Slayyyter is sitting on a couch in Room 49 of the historic Chateau Marmont hotel in West Hollywood. She’s bare-faced, barefoot, and sporting a silky, off-white nightgown as she takes sips of her iced coffee. “I feel like if you die here, you’re immortalized in Hollywood culture,” she muses. Last night’s empty bottles of Dom Pérignon and a half-eaten cake sit on the kitchen counter. It’s the morning of her 27th birthday.
“I’m really weird with this place,” the pop singer continues, casually citing the number of the bungalow where John Belushi died in 1982. “I have an encyclopedia and shit.”
Slayyyter sings about wanting to die at the Chateau in the campy lyrics to “I Love Hollywood!,” the scene-setter for her new album, Starfucker, out Friday. She considers the track her “magnum opus,” full of longing for Hollywood glamor and the irony of fame. “Party but I never sleep/I look so heroin chic,” she sings on the track.
The night before we meet, she filmed the music video for “I Love Hollywood!” here in this room. “I was fully in a gimp suit, and everyone sang ‘happy birthday’ to me,” she says with a laugh. “It was the funniest thing.”
Mainly produced by her close collaborator Nicopop, Starfucker serves, in parts, as a satirical commentary on the drugs, vanity, and debauchery of the L.A. she threw herself into when she moved here from a suburb of St. Louis several years ago. The subject matter can feel dark at times. But, in true Slayyyter fashion, she doesn’t take herself too seriously in the process.
Back in 2019, Slayyter’s debut mixtape tapped into a DIY hyper-pop sound that connected her with a queer, chronically online fanbase. Many of the lyrics — from her debut “BFF,” with its “matching Juicy lockets,” to her fame-manifesting “Celebrity,” where she pictured herself as “Hollywood’s new mistress” — were written from a closet in her mom’s house in Missouri. At the time, she says, she idolized the celebrity lifestyle she saw on TV and used pop culture to escape her surroundings. “I feel like it was me regurgitating TMZ/Perez Hilton culture that I would see online when I was younger,” she says. “But now, I feel like my take on fame and Hollywood is a little more from a close-up viewpoint.”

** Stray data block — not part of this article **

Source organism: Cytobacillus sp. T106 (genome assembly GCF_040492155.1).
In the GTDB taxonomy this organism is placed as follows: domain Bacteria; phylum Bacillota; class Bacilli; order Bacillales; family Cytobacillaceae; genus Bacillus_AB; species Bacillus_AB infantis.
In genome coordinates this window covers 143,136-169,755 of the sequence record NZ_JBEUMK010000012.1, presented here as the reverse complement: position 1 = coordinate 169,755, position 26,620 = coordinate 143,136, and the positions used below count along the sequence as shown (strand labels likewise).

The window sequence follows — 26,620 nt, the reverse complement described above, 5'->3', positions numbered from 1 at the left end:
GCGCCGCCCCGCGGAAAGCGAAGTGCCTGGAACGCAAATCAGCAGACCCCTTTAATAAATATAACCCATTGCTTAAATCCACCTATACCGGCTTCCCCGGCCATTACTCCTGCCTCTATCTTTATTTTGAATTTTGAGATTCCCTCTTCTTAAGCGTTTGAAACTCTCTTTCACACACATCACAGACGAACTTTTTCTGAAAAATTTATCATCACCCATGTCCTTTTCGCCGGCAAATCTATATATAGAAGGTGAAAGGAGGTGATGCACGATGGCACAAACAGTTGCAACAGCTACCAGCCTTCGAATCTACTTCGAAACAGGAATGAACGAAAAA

Slayyyter’s career took off further in the pandemic years. In the summer of 2021, she released her first full-length album, Troubled Paradise, a mixtape-style debut that she says was “very thrown together” and wasn’t received as well by critics. It’s been nearly three years since then, and she’s taken her time expanding her taste, elevating her sound, and curating almost 200 recorded songs into a cohesive 12-track project.
“I’ve had a front seat,” she says. “I’ve been the starfucker. I’ve been star-fucked. I’ve had people try to get close to me because they have weird, clout-chase-y intentions. I’ve seen the dumb-assery of Hollywood and it’s so sick and wonderful and awesome and I’m addicted to it.”
She adds: “It’s a mess. But I love it.”